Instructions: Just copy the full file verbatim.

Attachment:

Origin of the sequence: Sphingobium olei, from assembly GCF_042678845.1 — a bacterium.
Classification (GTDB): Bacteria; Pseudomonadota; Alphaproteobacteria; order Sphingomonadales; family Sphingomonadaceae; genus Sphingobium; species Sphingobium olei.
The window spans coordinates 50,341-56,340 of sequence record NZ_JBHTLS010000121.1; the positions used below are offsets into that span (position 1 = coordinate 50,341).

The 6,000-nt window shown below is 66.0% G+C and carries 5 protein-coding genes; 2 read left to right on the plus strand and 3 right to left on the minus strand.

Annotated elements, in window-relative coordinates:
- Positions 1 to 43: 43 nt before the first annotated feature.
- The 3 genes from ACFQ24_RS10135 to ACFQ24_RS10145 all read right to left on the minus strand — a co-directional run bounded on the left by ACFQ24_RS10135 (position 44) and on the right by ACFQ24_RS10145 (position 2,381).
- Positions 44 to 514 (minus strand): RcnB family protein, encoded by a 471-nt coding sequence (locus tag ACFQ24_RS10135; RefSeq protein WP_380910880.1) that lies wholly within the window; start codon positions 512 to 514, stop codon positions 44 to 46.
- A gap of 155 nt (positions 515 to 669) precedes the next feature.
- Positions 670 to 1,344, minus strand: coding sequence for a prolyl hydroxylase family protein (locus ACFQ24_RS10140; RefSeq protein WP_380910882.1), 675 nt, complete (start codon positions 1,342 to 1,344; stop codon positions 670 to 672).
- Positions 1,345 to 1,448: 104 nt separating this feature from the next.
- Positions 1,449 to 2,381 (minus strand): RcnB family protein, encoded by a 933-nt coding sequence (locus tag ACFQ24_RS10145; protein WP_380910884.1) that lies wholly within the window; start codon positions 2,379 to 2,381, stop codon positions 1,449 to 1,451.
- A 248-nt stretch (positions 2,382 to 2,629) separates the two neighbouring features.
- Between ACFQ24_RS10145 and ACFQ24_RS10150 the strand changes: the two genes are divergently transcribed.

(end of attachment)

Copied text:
Origin of the sequence: Sphingobium olei, from assembly GCF_042678845.1 — a bacterium.
Classification (GTDB): Bacteria; Pseudomonadota; Alphaproteobacteria; order Sphingomonadales; family Sphingomonadaceae; genus Sphingobium; species Sphingobium olei.
The window spans coordinates 50,341-56,340 of sequence record NZ_JBHTLS010000121.1; the positions used below are offsets into that span (position 1 = coordinate 50,341).

The 6,000-nt window shown below is 66.0% G+C and carries 5 protein-coding genes; 2 read left to right on the plus strand and 3 right to left on the minus strand.

Annotated elements, in window-relative coordinates:
- Positions 1 to 43: 43 nt before the first annotated feature.
- The 3 genes from ACFQ24_RS10135 to ACFQ24_RS10145 all read right to left on the minus strand — a co-directional run bounded on the left by ACFQ24_RS10135 (position 44) and on the right by ACFQ24_RS10145 (position 2,381).
- Positions 44 to 514 (minus strand): RcnB family protein, encoded by a 471-nt coding sequence (locus tag ACFQ24_RS10135; RefSeq protein WP_380910880.1) that lies wholly within the window; start codon positions 512 to 514, stop codon positions 44 to 46.
- A gap of 155 nt (positions 515 to 669) precedes the next feature.
- Positions 670 to 1,344, minus strand: coding sequence for a prolyl hydroxylase family protein (locus ACFQ24_RS10140; RefSeq protein WP_380910882.1), 675 nt, complete (start codon positions 1,342 to 1,344; stop codon positions 670 to 672).
- Positions 1,345 to 1,448: 104 nt separating this feature from the next.
- Positions 1,449 to 2,381 (minus strand): RcnB family protein, encoded by a 933-nt coding sequence (locus tag ACFQ24_RS10145; protein WP_380910884.1) that lies wholly within the window; start codon positions 2,379 to 2,381, stop codon positions 1,449 to 1,451.
- A 248-nt stretch (positions 2,382 to 2,629) separates the two neighbouring features.
- Between ACFQ24_RS10145 and ACFQ24_RS10150 the strand changes: the two genes are divergently transcribed.